Considering that there are myriad cultures, ethnicities, and faiths living in Azerbaijan, from the Jews of the Guba region, to the Russian Molokans of Ismayilli, and the ancient tribes of the Caucasus Mountains, we are eagerly working on developing Polish and Jewish heritage walking tours, with other similar tourism routes in the pipeline. We have also been working on Azerbaijan’s Silk Road heritage by researching and connecting the centuries-old crafts practiced in remote villages, such as carpet-making and coppersmithing, with medieval monuments and the fabulous fusion of ingredients in Azerbaijani cuisine. Azerbaijan is home to the Caucasus Mountains, Caspian Sea, subtropical zone in the south, and lakes, forests, and semi-deserts that offer amazing scenery and outdoor activities. Additionally, we’ve been developing communication efforts to educate travelers about Azerbaijan’s regional produce and rich harvests.
-Covid-19 has obviously presented many challenges to destinations. What opportunities did it offer?
-To prevent one of the main problems the industry is facing nowadays — a decrease of a skilled labor force — we established the Tourism Training and Certification Center in order to contribute to skill and capacity building and keep tourism industry workers engaged. The center provides education and skills development to tourism industry members, state officials, and communities within the local tourism industry to help keep companies afloat, protect jobs, and prepare qualified professionals. We’ve also created Azerbaijan 101, an online learning platform developed to help global tourism industry members discover Azerbaijan’s tourism potential.
We’ve embraced new digital technologies to engage with our global partners about Azerbaijan. As mentioned earlier, we are currently working on promoting Azerbaijan as a slow food travel destination. Several projects are also being implemented to improve the existing rural guesthouse infrastructure — our goal is to keep the authenticity of these guesthouses, simultaneously setting the standards for the accommodation and providing the best experience for the travelers to come.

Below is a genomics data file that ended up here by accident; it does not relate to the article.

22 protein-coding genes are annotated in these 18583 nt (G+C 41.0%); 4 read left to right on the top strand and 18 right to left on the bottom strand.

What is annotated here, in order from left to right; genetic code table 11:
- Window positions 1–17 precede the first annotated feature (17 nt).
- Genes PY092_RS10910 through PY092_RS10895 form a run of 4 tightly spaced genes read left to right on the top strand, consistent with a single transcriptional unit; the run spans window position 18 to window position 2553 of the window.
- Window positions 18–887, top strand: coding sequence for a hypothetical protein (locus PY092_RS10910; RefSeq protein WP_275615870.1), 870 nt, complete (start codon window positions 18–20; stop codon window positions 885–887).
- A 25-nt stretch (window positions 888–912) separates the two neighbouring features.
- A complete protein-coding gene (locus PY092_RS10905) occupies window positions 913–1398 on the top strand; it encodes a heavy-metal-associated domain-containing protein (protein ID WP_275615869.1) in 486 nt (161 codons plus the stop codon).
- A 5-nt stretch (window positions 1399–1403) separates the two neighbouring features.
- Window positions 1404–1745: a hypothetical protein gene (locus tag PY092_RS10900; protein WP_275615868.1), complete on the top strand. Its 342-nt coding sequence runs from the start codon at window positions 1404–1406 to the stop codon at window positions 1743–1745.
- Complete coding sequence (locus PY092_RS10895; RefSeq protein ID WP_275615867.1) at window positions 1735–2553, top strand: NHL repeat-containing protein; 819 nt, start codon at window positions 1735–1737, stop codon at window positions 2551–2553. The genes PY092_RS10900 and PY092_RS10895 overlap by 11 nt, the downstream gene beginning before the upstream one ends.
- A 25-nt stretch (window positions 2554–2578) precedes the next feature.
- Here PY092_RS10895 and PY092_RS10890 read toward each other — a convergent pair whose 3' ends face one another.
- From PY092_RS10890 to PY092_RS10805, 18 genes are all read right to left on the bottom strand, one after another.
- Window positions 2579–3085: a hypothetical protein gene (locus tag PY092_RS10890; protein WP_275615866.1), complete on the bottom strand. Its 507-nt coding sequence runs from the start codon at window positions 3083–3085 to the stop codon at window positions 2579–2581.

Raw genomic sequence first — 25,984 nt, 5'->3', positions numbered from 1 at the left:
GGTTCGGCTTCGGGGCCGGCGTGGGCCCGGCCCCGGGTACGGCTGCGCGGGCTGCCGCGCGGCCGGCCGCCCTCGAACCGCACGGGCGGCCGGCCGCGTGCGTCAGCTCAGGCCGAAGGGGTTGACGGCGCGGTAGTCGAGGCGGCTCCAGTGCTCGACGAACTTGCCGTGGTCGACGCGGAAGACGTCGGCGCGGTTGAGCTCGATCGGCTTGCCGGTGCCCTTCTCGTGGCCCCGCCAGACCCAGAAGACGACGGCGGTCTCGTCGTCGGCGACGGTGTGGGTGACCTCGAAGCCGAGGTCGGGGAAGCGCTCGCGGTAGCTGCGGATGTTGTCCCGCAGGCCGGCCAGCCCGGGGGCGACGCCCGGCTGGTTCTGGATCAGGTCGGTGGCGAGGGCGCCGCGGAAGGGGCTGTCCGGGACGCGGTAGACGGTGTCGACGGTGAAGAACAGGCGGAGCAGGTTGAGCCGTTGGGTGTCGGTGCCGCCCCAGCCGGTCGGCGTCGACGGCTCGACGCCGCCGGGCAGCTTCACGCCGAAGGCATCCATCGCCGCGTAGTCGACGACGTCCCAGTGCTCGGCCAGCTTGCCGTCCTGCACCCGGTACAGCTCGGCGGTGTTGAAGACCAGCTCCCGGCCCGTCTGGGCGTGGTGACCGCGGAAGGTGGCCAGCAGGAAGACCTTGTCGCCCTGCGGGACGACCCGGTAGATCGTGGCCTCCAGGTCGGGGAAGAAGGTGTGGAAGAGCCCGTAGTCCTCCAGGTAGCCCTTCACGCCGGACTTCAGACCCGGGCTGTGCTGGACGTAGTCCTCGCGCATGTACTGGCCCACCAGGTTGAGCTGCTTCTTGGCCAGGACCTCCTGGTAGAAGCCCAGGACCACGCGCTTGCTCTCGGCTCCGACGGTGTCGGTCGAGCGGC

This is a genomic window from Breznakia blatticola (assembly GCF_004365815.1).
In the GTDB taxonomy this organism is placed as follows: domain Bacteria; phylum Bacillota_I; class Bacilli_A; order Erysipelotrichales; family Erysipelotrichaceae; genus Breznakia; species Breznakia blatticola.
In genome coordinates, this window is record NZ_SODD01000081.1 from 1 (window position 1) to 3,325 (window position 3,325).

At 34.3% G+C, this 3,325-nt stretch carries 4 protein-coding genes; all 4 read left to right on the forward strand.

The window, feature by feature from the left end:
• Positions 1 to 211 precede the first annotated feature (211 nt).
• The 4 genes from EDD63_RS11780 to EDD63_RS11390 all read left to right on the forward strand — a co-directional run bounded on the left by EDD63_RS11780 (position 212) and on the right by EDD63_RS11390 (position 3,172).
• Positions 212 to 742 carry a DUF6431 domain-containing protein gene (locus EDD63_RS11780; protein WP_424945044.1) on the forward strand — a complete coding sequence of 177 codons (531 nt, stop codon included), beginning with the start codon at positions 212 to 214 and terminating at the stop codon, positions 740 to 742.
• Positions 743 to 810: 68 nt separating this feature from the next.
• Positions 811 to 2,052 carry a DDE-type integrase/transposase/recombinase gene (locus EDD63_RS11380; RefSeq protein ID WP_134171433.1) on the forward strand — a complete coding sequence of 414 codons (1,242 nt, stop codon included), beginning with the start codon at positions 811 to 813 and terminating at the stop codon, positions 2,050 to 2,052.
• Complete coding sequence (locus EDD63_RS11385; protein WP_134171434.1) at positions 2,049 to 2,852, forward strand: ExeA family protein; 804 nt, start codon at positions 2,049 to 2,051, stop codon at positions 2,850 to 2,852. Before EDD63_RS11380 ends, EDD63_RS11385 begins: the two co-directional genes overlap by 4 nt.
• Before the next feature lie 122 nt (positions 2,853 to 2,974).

-How does Azerbaijan’s offerings fit into the new demands that travelers have developed since the start of the pandemic?
-With its incredible biodiversity, landscapes, remote locations, and natural scenery and resources, Azerbaijan is a perfect fit for travelers who want to visit less crowded, off-the-beaten-path destinations where it’s easier to socially distance and maintain health protocols. Azerbaijan takes pride in being a tourism destination offering uniquely authentic local experiences, such as hiking between remote mountain villages through the Greater and Lesser Caucasus Mountains, dining al fresco in Baku’s traditional restaurants, visiting lemon and tea plantations in the south, and exploring the craft heritage of former Silk Road settlements, among many other activities. Obviously, safety will be paramount for future travelers.
-What’s the current tourism infrastructure of Azerbaijan? How will this develop over the next few years?
-Azerbaijan is home to the state-of-the-art Heydar Aliyev International Airport, which was given a five-star rating by Skytrax, as well as four smaller international airports. Railroads and highways along main transport corridors connect Azerbaijan’s regions and neighboring countries, and are constantly being upgraded. Additionally, there is now accommodation to suit all types of tourists and budgets, from global hotel chains like Marriott, Hilton, and Four Seasons, to small boutique hotels, hostels, guest houses, and spas and wellness resorts. New properties from The Ritz-Carlton and IHG are in development as well. Two more international airports are expected to be built in the Karabakh region, and the interregional connectivity is constantly being developed. The number of, as well as the quality of, tourism activities and amenities continues to grow as well. For example, the Mud Volcano Visitor Center, just over an hour away from Baku, is currently in development. It’s surrounded by a moonlike landscape, which will be ideal for glamping and star gazing.
-How will Azerbaijan Tourism Board market the destination in 2021 and beyond?
-We plan to resume global marketing and communications once international travel restrictions are eased. We will also attend several trade shows and open representative offices in new markets, including Turkey and the DACH region. We look forward to expanding our activities to new markets in Southeast Asia, the Middle East, Central Asia, and Western and Northern Europe as well. Our plan is to continue to use webinars and other digital tools until face-to-face communication and destination promotion at trade shows, travel exhibitions, and roadshow campaigns become possible again. We want Azerbaijan to emerge as a tourism destination on the global stage stronger than ever before.